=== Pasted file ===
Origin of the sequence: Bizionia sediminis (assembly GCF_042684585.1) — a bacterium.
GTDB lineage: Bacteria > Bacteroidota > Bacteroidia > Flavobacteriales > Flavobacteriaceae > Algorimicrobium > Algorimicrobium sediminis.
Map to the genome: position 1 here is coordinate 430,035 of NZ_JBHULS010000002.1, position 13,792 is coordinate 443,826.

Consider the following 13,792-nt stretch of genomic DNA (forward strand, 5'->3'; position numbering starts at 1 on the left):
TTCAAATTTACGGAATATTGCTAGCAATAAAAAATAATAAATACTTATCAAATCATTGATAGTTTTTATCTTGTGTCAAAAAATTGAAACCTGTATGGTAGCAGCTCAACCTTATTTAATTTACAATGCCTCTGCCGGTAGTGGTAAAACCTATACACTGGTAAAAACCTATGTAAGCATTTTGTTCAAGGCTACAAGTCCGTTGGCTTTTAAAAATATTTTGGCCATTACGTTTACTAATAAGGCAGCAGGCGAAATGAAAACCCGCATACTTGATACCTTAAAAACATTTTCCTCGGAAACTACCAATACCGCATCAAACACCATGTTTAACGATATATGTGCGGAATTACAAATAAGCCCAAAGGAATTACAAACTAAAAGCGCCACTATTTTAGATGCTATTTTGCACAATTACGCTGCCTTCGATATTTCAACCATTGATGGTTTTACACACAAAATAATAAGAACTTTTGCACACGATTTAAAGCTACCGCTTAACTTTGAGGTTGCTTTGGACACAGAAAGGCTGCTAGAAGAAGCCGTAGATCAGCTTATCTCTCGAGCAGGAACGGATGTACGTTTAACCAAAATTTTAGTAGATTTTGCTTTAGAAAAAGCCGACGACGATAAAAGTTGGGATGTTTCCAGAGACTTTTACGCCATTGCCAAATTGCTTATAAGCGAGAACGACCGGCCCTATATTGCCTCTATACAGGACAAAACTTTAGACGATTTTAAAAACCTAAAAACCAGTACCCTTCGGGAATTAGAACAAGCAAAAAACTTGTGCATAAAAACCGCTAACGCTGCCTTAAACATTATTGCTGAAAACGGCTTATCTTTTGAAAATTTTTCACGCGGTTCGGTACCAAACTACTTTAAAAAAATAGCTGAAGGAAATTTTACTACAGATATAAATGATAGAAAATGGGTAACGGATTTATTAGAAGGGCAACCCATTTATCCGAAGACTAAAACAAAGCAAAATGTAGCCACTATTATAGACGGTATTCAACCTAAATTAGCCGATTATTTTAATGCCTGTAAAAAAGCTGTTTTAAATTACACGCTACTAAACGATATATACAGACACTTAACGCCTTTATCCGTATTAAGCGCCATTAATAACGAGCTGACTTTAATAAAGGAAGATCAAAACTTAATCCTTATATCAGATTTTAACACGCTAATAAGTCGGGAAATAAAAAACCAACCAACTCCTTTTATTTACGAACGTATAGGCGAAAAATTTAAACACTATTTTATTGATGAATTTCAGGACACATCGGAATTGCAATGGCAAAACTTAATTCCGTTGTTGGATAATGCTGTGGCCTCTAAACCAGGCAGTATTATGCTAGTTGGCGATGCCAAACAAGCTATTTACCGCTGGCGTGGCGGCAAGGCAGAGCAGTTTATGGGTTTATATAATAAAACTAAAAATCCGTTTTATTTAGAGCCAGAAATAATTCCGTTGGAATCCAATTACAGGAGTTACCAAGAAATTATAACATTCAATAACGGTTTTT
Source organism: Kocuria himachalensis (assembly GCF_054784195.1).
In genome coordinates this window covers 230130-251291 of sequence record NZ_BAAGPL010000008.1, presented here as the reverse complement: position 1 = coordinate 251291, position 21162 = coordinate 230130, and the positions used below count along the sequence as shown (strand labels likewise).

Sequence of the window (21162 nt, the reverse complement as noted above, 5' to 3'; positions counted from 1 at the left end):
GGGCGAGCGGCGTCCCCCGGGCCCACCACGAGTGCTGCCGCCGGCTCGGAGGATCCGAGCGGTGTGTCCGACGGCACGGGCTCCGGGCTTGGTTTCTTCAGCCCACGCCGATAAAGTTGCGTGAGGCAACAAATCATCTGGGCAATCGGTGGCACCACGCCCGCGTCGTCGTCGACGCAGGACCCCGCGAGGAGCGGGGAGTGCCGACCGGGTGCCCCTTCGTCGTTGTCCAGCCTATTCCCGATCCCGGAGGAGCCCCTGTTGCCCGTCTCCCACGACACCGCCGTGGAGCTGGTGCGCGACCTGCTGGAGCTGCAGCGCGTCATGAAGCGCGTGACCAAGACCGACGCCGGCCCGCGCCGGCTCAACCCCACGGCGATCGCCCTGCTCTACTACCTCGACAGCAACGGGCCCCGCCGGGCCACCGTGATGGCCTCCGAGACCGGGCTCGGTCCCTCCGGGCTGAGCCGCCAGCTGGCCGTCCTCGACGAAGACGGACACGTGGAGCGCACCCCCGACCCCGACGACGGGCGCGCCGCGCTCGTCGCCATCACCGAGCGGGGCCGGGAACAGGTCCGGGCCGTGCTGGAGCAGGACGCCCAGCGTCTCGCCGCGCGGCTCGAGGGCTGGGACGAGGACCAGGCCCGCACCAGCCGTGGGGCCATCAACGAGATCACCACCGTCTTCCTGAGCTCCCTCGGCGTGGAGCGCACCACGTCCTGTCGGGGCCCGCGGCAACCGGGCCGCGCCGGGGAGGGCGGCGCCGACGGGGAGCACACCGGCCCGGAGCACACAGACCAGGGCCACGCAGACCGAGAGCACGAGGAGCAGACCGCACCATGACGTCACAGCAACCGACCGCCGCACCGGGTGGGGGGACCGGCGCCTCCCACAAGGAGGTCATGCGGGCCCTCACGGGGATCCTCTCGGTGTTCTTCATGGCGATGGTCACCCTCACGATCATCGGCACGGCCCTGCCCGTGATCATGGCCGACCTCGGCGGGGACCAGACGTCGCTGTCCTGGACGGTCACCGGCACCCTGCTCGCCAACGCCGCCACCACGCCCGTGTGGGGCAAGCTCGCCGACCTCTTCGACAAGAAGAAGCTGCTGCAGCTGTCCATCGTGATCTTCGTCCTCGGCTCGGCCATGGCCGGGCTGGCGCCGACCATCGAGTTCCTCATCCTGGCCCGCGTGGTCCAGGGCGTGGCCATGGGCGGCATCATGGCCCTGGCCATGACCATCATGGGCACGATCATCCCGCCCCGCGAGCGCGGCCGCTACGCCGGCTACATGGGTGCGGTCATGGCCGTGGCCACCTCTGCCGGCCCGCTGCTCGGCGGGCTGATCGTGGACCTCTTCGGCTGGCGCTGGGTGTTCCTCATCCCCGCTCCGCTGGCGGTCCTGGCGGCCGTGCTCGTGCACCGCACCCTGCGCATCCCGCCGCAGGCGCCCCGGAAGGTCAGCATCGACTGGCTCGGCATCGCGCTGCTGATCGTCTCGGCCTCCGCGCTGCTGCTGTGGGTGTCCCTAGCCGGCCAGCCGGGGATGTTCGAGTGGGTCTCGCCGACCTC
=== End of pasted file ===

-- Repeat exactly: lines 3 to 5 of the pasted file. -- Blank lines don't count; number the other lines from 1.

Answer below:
Map to the genome: position 1 here is coordinate 430,035 of NZ_JBHULS010000002.1, position 13,792 is coordinate 443,826.

Consider the following 13,792-nt stretch of genomic DNA (forward strand, 5'->3'; position numbering starts at 1 on the left):
TTCAAATTTACGGAATATTGCTAGCAATAAAAAATAATAAATACTTATCAAATCATTGATAGTTTTTATCTTGTGTCAAAAAATTGAAACCTGTATGGTAGCAGCTCAACCTTATTTAATTTACAATGCCTCTGCCGGTAGTGGTAAAACCTATACACTGGTAAAAACCTATGTAAGCATTTTGTTCAAGGCTACAAGTCCGTTGGCTTTTAAAAATATTTTGGCCATTACGTTTACTAATAAGGCAGCAGGCGAAATGAAAACCCGCATACTTGATACCTTAAAAACATTTTCCTCGGAAACTACCAATACCGCATCAAACACCATGTTTAACGATATATGTGCGGAATTACAAATAAGCCCAAAGGAATTACAAACTAAAAGCGCCACTATTTTAGATGCTATTTTGCACAATTACGCTGCCTTCGATATTTCAACCATTGATGGTTTTACACACAAAATAATAAGAACTTTTGCACACGATTTAAAGCTACCGCTTAACTTTGAGGTTGCTTTGGACACAGAAAGGCTGCTAGAAGAAGCCGTAGATCAGCTTATCTCTCGAGCAGGAACGGATGTACGTTTAACCAAAATTTTAGTAGATTTTGCTTTAGAAAAAGCCGACGACGATAAAAGTTGGGATGTTTCCAGAGACTTTTACGCCATTGCCAAATTGCTTATAAGCGAGAACGACCGGCCCTATATTGCCTCTATACAGGACAAAACTTTAGACGATTTTAAAAACCTAAAAACCAGTACCCTTCGGGAATTAGAACAAGCAAAAAACTTGTGCATAAAAACCGCTAACGCTGCCTTAAACATTATTGCTGAAAACGGCTTATCTTTTGAAAATTTTTCACGCGGTTCGGTACCAAACTACTTTAAAAAAATAGCTGAAGGAAATTTTACTACAGATATAAATGATAGAAAATGGGTAACGGATTTATTAGAAGGGCAACCCATTTATCCGAAGACTAAAACAAAGCAAAATGTAGCCACTATTATAGACGGTATTCAACCTAAATTAGCCGATTATTTTAATGCCTGTAAAAAAGCTGTTTTAAATTACACGCTACTAAACGATATATACAGACACTTAACGCCTTTATCCGTATTAAGCGCCATTAATAACGAGCTGACTTTAATAAAGGAAGATCAAAACTTAATCCTTATATCAGATTTTAACACGCTAATAAGTCGGGAAATAAAAAACCAACCAACTCCTTTTATTTACGAACGTATAGGCGAAAAATTTAAACACTATTTTATTGATGAATTTCAGGACACATCGGAATTGCAATGGCAAAACTTAATTCCGTTGTTGGATAATGCTGTGGCCTCTAAACCAGGCAGTATTATGCTAGTTGGCGATGCCAAACAAGCTATTTACCGCTGGCGTGGCGGCAAGGCAGAGCAGTTTATGGGTTTATATAATAAAACTAAAAATCCGTTTTATTTAGAGCCAGAAATAATTCCGTTGGAATCCAATTACAGGAGTTACCAAGAAATTATAACATTCAATAACGGTTTTT